I’m writing this yesterday (well, Thursday for Friday). Instead of choosing a survey from today, I’ll be sharing ARSA’s oldest survey, that of radio station WSBC from Chicago all the way back on October 16, 1948, six years to the day before my parents got married.
Why did I choose this one? First, as I mentioned, it’s the oldest actual survey at ARSA. There’s an older one that just appears to be a list of songs that the station plays. Second, until 1998, WSBC (the call letters stand for “World Storage Battery Company,” the original owners of the station) shared the frequency with two other stations, WCRW and WEDC. (When I was in high school, WEDC played Latin music after midnight on Sundays (i.e. early Monday morning), when WCFL was off the air and WLS aired a very dull talk show.) All three stations were brokered; that is, they sold blocks of time to various ethnic and other groups, and WSBC has continued to do so. According to their web page, “AM-1240 presently offers air-time to more than 40 different programmers and has a line-up that includes Russian, Ukrainian, Spanish, Italian, Latvian, Hindi, Urdu, Irish, English, and other ethnic, religious, and niche programming.” They also have a Facebook page.
In 1929, WSBC hired the nation’s first African-American disk jockey, Jack Cooper. He’s the person who compiled this Top 10 list. Note that there are only 9 songs in the playlist. I’ll explain more when I get there.
- Floyd Smith Combo, “Floyd’s Guitar Blues” Supposedly, this is the first hit record to feature a blues guitar solo. Sounds like he’s doing it on slide guitar or maybe a lap steel.
- Fat Man Hamilton, “House Rent Blues” This looks like it was the only record Fat Man recorded. Wasn’t able to find anything else about him.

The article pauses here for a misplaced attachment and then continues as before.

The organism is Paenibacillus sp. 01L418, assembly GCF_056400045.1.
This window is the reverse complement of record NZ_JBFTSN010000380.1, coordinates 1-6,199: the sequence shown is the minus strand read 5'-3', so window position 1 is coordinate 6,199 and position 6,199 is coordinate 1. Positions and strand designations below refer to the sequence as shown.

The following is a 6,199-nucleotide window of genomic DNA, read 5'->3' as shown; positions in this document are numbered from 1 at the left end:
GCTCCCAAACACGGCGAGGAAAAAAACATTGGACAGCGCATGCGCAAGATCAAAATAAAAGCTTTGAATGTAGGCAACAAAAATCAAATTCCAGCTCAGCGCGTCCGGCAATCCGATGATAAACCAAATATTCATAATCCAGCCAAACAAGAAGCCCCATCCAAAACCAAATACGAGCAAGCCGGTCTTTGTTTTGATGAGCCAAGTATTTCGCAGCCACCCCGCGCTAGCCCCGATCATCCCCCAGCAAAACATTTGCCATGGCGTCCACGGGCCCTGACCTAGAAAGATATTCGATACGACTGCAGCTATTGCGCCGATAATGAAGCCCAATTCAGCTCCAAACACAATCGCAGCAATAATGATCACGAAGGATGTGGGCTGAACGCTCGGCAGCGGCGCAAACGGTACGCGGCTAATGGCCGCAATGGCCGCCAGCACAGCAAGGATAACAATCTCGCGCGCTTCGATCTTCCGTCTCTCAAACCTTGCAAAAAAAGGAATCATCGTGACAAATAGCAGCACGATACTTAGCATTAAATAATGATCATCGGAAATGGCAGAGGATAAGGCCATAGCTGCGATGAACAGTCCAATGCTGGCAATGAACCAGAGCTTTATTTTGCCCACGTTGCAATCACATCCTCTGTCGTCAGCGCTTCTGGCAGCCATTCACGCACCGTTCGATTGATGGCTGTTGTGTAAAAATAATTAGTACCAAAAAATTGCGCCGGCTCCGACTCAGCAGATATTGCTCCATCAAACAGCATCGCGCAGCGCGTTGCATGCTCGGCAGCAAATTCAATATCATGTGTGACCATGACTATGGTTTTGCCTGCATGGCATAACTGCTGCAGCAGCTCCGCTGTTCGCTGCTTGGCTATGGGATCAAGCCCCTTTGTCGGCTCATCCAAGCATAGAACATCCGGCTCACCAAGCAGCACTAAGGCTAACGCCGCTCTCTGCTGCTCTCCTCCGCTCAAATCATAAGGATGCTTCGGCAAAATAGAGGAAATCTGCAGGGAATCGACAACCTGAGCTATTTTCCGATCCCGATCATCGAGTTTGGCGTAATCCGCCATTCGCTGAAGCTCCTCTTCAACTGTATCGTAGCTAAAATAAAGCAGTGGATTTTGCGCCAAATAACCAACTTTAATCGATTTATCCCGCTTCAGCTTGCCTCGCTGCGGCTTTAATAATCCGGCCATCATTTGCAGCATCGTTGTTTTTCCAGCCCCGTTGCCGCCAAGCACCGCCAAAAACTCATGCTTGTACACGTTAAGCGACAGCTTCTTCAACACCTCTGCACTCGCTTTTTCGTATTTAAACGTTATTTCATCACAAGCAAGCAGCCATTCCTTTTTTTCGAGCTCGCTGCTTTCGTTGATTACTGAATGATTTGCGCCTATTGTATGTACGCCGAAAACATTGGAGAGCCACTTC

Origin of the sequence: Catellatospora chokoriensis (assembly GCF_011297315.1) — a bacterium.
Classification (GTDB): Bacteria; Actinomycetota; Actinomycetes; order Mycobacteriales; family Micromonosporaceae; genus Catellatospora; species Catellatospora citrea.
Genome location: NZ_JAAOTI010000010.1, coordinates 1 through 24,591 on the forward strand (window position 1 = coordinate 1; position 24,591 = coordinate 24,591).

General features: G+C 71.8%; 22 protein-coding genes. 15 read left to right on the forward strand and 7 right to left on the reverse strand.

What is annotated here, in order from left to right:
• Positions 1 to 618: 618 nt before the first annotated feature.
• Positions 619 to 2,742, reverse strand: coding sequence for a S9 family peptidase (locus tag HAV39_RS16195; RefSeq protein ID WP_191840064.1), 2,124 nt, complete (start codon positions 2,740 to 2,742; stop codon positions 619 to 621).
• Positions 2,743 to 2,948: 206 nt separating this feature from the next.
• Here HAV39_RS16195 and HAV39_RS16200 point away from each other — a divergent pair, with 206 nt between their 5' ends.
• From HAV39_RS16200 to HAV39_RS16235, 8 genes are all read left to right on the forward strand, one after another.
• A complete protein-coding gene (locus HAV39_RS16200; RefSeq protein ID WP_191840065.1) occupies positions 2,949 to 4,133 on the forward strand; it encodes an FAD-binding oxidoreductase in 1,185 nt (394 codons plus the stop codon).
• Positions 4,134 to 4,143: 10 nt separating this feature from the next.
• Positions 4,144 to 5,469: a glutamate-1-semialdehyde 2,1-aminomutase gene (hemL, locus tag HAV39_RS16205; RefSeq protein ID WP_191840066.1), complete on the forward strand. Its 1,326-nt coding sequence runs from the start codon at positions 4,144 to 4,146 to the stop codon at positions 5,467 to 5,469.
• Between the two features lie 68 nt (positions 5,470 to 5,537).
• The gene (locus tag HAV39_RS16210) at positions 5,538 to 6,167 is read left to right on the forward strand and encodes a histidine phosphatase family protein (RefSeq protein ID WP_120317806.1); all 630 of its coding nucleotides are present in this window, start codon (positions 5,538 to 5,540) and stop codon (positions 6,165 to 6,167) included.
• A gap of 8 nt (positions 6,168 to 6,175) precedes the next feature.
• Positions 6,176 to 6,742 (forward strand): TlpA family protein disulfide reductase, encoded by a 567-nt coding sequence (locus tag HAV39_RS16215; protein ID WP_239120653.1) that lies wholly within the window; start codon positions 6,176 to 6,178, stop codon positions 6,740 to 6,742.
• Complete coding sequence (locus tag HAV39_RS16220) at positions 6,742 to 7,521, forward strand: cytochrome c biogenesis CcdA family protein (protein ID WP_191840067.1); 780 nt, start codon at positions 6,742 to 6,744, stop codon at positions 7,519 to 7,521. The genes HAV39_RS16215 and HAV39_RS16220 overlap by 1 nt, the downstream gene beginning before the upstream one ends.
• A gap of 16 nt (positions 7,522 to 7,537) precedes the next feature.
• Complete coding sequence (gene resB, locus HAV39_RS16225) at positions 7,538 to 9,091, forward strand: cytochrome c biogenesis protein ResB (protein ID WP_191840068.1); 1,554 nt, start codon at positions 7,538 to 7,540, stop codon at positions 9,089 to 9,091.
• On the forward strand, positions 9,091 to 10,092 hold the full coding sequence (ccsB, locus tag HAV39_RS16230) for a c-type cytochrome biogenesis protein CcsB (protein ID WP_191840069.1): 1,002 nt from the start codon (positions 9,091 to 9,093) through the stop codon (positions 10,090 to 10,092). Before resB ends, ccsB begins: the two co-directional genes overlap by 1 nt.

- Billy Eckstine, “Blue Moon” Possibly the best-known of any of the artists featured here. He’s accompanied by Hugo Winterhalter and His Orchestra.
- Lonnie Johnson, “Tomorrow Night” Johnson was a singer and guitarist who also played the violin, and might have been the first person to have amplified the violin. This was a big record for him, which topped the Billboard Race Records chart for 6 weeks and was #19 on the Pop chart.
- Memphis Slim, “Cheatin’ Around” An early name in Chicago blues, he’s better known for a song he wrote called “Nobody Loves Me,” which has been rechristened “Every Day I’ve Got The Blues” and recorded many times, most notably by B. B. King.
- Marion Abernathy, “Honey, Honey, Honey” Wasn’t able to find much on Marion. AllMusic tells us she was advertised as “The Blues Woman” in Los Angeles and that she did the majority of her recording from 1945-1948, then never went back into the studio until 1961.
- T. S. Mims Combo, “T. S. Jumps” This was the song I couldn’t find on YouTube or anywhere else. I did find this list of songs on Chicago’s Hy-Tone Records label, where it was the A side of record #35 (the B side was “Dreamy Days” with vocals by Dorothy Washington). It appears to have been their only record.
- The Ravens, “Bye Bye Baby Blues” The Ravens were a very successful vocal quartet who had a few hits in the late ’40’s and early ’50’s, and who were inducted into the Vocal Group Hall of Fame in 1998.
- Nellie Lutcher and Her Rhythm, “Chi-Chi-Chicago” Nellie was an R&B and jazz singer and pianist who Nina Simone credits as an influence. Her trademark was her perfect diction. She was a friend of Nat “King” Cole and sang with him on a few records.
- Sunnyland Slim, “Jivin’ Boogie” A big name in Chicago blues, he played piano with some of the biggest stars, including Muddy Waters and Howlin’ Wolf.
And that’s the Friday 5×2 for July 20, 2018.